voting law. Meanwhile, Nissan, the owner of 15 percent of Renault, is fuming, as its shares do not even have voting rights.
Vivendi, too, faced the issue of whether to opt out of the rule in light of the fierce support of the French billionaire Vincent Bolloré, who owns 14.5 percent of Vivendi. Mr. Bolloré vocally pressed for adoption of the new voting rule, a position for which the economy minister, Emmanuel Macron, offered his “full support.” Maybe not so coincidentally, Vivendi has been a target of the hedge fund P. Schoenfeld Asset Management. In a recent vote, Vivendi shareholders chose against opting out.
In other cases where the French government does not hold a stake, companies have moved quickly to reject the rule. Vinci, the French construction behemoth, had 99.3 percent of its shareholders approve the opt-out, according to Bloomberg News.
The French controversy highlights similar issues over the one-share-one-vote rule in the United States. Technology companies like Facebook and LinkedIn went public with dual-class share structures that concentrate ownership with a core set of shareholders. Even Shake Shack has followed the trend among initial public offerings.
That trend is a result of a bit of regulatory history.
In 1988, during a wave of hostile takeovers, the Securities and Exchange Commission barred public companies from issuing stock with extra voting rights. The idea was to prevent midstream capitalizations — that is, companies’ conversion to high-vote share structures in order to avoid hostile takeovers. But the rule was struck down in federal court. The subsequent compromise was that the exchanges adopted rules allowing deviation from one share one vote only if the company went public with the structure.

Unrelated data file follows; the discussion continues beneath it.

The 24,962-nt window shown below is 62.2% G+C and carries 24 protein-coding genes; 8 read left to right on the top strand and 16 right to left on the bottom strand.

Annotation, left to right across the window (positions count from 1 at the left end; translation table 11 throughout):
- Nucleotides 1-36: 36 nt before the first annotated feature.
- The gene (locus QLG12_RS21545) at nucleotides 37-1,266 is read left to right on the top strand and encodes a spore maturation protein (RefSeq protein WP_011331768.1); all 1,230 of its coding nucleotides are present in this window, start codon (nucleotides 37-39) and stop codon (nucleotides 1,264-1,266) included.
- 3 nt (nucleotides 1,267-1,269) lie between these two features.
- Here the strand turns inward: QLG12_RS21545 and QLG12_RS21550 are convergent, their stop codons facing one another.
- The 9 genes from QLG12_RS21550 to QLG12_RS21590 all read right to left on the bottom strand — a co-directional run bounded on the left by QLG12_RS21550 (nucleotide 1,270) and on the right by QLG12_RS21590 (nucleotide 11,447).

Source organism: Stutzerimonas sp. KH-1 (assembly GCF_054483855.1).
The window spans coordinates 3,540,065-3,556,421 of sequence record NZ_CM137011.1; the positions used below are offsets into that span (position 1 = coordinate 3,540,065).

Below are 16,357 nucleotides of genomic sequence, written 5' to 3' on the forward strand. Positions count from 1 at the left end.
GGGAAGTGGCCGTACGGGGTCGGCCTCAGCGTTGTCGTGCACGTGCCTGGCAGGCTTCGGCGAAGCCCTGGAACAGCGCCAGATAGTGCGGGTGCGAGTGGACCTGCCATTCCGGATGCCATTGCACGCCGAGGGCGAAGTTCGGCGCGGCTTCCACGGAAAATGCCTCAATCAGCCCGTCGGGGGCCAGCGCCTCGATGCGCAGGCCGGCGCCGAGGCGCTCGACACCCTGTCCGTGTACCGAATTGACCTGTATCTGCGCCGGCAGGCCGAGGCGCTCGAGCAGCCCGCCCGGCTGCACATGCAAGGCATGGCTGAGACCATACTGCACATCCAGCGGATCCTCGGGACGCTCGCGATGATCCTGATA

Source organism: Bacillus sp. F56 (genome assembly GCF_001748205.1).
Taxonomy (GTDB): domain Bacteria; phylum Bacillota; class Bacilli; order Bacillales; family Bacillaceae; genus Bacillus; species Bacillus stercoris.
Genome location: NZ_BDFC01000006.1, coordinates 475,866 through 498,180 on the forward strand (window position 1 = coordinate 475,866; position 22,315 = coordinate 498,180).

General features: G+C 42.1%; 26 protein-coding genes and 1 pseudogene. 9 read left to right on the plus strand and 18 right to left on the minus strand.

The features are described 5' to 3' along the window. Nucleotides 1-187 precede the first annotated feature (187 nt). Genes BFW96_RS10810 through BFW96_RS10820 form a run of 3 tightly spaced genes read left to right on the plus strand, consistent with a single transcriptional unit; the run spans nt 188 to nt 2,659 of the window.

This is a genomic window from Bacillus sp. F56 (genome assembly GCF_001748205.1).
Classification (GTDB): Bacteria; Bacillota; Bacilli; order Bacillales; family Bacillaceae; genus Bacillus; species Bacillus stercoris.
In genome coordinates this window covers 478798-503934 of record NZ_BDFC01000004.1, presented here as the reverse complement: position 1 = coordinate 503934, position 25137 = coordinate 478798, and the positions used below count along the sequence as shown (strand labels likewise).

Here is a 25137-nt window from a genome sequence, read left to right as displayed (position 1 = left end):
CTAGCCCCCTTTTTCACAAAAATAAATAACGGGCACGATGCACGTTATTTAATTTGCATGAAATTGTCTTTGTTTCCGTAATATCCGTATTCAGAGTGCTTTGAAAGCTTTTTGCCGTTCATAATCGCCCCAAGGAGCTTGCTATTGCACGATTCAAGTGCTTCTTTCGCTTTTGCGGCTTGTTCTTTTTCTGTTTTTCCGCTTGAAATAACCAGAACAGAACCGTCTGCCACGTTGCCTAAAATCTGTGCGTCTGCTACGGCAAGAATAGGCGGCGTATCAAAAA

The consequence is that today we have two levels of governance, just as France does. The haves are those companies that have gone public with two or more classes of shares and are controlled by a small group of shareholders. And the have-nots are companies with one share one vote that are more exposed to shareholder activism and hostile takeovers.
The push against one share one vote has left the United States a weak outlier when it comes to market regulation. Alibaba, for example, had its I.P.O. in the United States after the Hong Kong exchange would not allow the company’s share structure.
People who speak of “shareholder democracy” may not be happy with the trend away from one share one vote, but does giving some shareholders more votes improve anything?
If the French plan is adopted, long-term holders like institutional investors may win. Yet the average actively managed mutual fund turns over its portfolio every year, meaning many such investors will not benefit.
Shareholder activists may lose, though they may not. Instead, they would have to cater to a different set of shareholders. This may be index funds, which do hold on to shares and would have more power.
The mixed results extend to management. Presumably, a high-vote structure will discourage hostile takeovers by giving management protection, but it will also make management subservient to a smaller group of existing shareholders.
And so, the increased voting power may not be a good thing. It may give an advantage to more passive shareholders and those that may have special interests.
In the dual-class world, high-vote stock may keep power with founders, perhaps longer than they should have it. Google’s and Facebook’s huge expenditures on such things as self-driving cars and WhatsApp are protected because these companies are controlled by their founders. This may be a good thing in the case of Google or Facebook, but it is unclear why the grocery chain Fairway, another public company with dual-class stock, needs this structure.
In other words, while it may seem like the cure for short-termism, high-vote shares may instead do something else, giving power to a small group of shareholders with odd interests. And whether they exercise that power vengefully or selfishly is an unknown. C’est la vie.